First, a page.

Maritime Workforce Must Embrace Tech
Professionals in the maritime industry must embrace technological change to ensure they are prepared for the challenges of the future, according to a Sea Asia industry insight.
In the ‘Technology in Maritime: Dehumanising the Industry or Creating New Job Opportunities?’ report, launched today, industry leaders must work with educational institutions to ensure that the next generation of maritime professionals have the necessary opportunities to further enhance and improve their skills.
Speaking about the report, Ebsen Poulsson, Chairman of the International Chamber of Shipping, said this: “It is important that the maritime industry has the right people with the right skills to effectively harness new technologies.
“Initiatives like the Maritime Cluster Fund (MCF) by the Maritime and Port Authority of Singapore (MPA) are key to making sure that the current workforce has the opportunities to further enhance and improve their skills”.
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Chris Hayman, Chairman of Seatrade UBM EMEA, emphasized the importance of utilising new technologies in the maritime industry: “We need to have a good understanding of the new skills needed in the industry and more importantly, where talent with these skills can be found so that we can be well-placed to attract them to work for our changing industry.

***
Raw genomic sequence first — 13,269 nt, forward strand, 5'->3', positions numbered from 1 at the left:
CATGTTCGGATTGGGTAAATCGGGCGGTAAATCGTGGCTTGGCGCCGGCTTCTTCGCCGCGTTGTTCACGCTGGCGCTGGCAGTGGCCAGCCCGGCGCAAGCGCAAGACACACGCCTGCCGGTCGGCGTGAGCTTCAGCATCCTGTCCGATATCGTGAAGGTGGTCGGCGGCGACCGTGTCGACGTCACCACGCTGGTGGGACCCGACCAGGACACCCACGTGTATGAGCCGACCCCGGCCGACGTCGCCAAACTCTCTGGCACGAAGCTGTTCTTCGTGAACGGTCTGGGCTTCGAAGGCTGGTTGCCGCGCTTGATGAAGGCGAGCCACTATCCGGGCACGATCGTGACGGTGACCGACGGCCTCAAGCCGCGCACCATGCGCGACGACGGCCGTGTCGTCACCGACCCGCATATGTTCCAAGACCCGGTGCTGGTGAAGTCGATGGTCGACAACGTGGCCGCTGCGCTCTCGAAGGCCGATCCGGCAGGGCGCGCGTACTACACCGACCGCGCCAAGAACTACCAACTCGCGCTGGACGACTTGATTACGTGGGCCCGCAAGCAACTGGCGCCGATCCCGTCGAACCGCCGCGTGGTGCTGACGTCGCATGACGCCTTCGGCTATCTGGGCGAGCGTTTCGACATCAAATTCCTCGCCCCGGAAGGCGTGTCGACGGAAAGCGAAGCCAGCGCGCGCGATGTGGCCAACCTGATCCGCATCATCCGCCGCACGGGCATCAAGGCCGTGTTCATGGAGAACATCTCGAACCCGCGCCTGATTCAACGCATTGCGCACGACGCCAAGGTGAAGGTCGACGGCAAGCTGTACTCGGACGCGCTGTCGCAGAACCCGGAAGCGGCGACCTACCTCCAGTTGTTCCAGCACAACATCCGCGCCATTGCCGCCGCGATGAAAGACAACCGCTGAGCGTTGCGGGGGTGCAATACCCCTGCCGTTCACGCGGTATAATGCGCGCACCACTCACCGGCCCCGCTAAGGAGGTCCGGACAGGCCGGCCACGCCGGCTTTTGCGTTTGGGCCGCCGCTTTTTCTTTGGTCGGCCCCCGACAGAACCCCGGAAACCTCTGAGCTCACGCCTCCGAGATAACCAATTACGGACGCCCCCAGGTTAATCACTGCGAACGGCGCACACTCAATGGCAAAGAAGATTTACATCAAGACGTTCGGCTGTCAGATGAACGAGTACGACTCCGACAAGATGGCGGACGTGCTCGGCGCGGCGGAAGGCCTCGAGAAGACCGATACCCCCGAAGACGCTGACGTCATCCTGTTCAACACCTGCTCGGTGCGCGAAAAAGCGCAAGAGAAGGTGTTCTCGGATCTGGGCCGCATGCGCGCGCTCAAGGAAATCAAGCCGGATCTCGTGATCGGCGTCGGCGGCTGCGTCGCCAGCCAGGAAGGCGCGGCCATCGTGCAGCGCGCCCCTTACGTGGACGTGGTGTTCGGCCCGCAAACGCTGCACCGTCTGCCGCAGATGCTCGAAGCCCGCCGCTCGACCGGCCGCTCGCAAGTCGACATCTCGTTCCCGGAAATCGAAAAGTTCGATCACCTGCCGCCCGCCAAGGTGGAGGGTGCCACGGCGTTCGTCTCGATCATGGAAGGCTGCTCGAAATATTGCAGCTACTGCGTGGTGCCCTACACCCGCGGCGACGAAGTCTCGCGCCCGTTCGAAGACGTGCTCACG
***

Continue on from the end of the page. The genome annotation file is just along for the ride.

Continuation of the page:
Kenneth Chia, Executive Director of the Singapore Maritime Foundation (SMF) also spoke about preparing maritime workforces for the future but pointed out the importance of retaining a human element in operations.
“It is more evident that technology is altering traditional maritime jobs and changing the types of skills that are needed in the maritime industry, as opposed to it completely removing jobs for the current workforce.
“The instinctive knowledge of an experienced industry worker is hard to replace, even with advanced technology.
“For example, even though we may need a lesser number of crew members working on board a vessel with smart shipping technologies, a larger group of skilled employees is also needed to work onshore so as to remotely manage what is happening out at sea”.